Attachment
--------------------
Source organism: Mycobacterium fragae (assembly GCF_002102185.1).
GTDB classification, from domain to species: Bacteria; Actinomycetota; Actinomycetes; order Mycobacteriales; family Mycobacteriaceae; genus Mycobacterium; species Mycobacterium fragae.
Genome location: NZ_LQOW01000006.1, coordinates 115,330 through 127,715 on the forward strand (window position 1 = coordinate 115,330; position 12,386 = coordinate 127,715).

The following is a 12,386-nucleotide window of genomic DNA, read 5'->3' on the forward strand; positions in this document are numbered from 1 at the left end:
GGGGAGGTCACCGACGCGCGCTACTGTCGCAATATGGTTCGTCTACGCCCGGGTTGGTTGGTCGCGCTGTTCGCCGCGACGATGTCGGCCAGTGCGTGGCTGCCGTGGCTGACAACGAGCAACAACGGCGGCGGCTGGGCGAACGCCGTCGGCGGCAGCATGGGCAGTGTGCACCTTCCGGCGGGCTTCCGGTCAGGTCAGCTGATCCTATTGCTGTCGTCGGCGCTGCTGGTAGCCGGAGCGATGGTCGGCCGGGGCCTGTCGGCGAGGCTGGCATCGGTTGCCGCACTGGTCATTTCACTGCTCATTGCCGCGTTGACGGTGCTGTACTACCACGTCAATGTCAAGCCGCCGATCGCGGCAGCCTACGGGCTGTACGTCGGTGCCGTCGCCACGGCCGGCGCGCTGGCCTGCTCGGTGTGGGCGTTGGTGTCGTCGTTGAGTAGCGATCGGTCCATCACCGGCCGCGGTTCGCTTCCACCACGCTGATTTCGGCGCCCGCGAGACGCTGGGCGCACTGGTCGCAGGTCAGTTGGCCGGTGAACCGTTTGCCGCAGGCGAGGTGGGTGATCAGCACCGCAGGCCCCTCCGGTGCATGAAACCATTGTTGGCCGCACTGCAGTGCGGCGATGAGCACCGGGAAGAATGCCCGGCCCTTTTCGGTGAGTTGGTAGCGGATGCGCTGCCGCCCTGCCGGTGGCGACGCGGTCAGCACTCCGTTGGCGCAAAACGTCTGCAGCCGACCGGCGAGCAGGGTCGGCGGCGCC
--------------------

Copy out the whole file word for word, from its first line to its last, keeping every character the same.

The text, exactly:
Source organism: Mycobacterium fragae (assembly GCF_002102185.1).
GTDB classification, from domain to species: Bacteria; Actinomycetota; Actinomycetes; order Mycobacteriales; family Mycobacteriaceae; genus Mycobacterium; species Mycobacterium fragae.
Genome location: NZ_LQOW01000006.1, coordinates 115,330 through 127,715 on the forward strand (window position 1 = coordinate 115,330; position 12,386 = coordinate 127,715).

The following is a 12,386-nucleotide window of genomic DNA, read 5'->3' on the forward strand; positions in this document are numbered from 1 at the left end:
GGGGAGGTCACCGACGCGCGCTACTGTCGCAATATGGTTCGTCTACGCCCGGGTTGGTTGGTCGCGCTGTTCGCCGCGACGATGTCGGCCAGTGCGTGGCTGCCGTGGCTGACAACGAGCAACAACGGCGGCGGCTGGGCGAACGCCGTCGGCGGCAGCATGGGCAGTGTGCACCTTCCGGCGGGCTTCCGGTCAGGTCAGCTGATCCTATTGCTGTCGTCGGCGCTGCTGGTAGCCGGAGCGATGGTCGGCCGGGGCCTGTCGGCGAGGCTGGCATCGGTTGCCGCACTGGTCATTTCACTGCTCATTGCCGCGTTGACGGTGCTGTACTACCACGTCAATGTCAAGCCGCCGATCGCGGCAGCCTACGGGCTGTACGTCGGTGCCGTCGCCACGGCCGGCGCGCTGGCCTGCTCGGTGTGGGCGTTGGTGTCGTCGTTGAGTAGCGATCGGTCCATCACCGGCCGCGGTTCGCTTCCACCACGCTGATTTCGGCGCCCGCGAGACGCTGGGCGCACTGGTCGCAGGTCAGTTGGCCGGTGAACCGTTTGCCGCAGGCGAGGTGGGTGATCAGCACCGCAGGCCCCTCCGGTGCATGAAACCATTGTTGGCCGCACTGCAGTGCGGCGATGAGCACCGGGAAGAATGCCCGGCCCTTTTCGGTGAGTTGGTAGCGGATGCGCTGCCGCCCTGCCGGTGGCGACGCGGTCAGCACTCCGTTGGCGCAAAACGTCTGCAGCCGACCGGCGAGCAGGGTCGGCGGCGCC